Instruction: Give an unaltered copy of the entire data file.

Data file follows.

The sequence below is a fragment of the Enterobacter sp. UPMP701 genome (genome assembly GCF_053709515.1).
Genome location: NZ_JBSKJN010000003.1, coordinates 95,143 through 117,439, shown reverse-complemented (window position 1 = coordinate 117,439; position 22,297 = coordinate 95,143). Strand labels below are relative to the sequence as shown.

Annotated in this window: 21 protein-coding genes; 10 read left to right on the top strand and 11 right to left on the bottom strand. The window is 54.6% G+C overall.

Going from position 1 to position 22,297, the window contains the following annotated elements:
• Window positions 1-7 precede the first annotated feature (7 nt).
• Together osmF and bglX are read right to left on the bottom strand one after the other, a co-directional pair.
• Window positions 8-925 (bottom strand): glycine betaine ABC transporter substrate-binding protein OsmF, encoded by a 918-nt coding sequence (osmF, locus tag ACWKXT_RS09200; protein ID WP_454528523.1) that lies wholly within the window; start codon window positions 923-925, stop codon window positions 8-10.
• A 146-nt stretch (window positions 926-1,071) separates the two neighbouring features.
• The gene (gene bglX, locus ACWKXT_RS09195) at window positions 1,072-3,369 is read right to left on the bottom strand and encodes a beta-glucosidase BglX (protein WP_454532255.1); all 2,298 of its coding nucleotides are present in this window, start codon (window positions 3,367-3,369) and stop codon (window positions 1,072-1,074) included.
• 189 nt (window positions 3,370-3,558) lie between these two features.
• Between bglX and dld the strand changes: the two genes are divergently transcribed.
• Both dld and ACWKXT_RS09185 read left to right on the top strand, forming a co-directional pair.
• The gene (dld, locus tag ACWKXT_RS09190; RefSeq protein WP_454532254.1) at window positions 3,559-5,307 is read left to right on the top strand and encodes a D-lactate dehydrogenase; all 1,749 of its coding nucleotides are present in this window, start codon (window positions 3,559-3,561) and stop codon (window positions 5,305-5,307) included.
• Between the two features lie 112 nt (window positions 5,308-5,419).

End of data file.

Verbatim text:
The sequence below is a fragment of the Enterobacter sp. UPMP701 genome (genome assembly GCF_053709515.1).
Genome location: NZ_JBSKJN010000003.1, coordinates 95,143 through 117,439, shown reverse-complemented (window position 1 = coordinate 117,439; position 22,297 = coordinate 95,143). Strand labels below are relative to the sequence as shown.

Annotated in this window: 21 protein-coding genes; 10 read left to right on the top strand and 11 right to left on the bottom strand. The window is 54.6% G+C overall.

Going from position 1 to position 22,297, the window contains the following annotated elements:
• Window positions 1-7 precede the first annotated feature (7 nt).
• Together osmF and bglX are read right to left on the bottom strand one after the other, a co-directional pair.
• Window positions 8-925 (bottom strand): glycine betaine ABC transporter substrate-binding protein OsmF, encoded by a 918-nt coding sequence (osmF, locus tag ACWKXT_RS09200; protein ID WP_454528523.1) that lies wholly within the window; start codon window positions 923-925, stop codon window positions 8-10.
• A 146-nt stretch (window positions 926-1,071) separates the two neighbouring features.
• The gene (gene bglX, locus ACWKXT_RS09195) at window positions 1,072-3,369 is read right to left on the bottom strand and encodes a beta-glucosidase BglX (protein WP_454532255.1); all 2,298 of its coding nucleotides are present in this window, start codon (window positions 3,367-3,369) and stop codon (window positions 1,072-1,074) included.
• 189 nt (window positions 3,370-3,558) lie between these two features.
• Between bglX and dld the strand changes: the two genes are divergently transcribed.
• Both dld and ACWKXT_RS09185 read left to right on the top strand, forming a co-directional pair.
• The gene (dld, locus tag ACWKXT_RS09190; RefSeq protein WP_454532254.1) at window positions 3,559-5,307 is read left to right on the top strand and encodes a D-lactate dehydrogenase; all 1,749 of its coding nucleotides are present in this window, start codon (window positions 3,559-3,561) and stop codon (window positions 5,305-5,307) included.
• Between the two features lie 112 nt (window positions 5,308-5,419).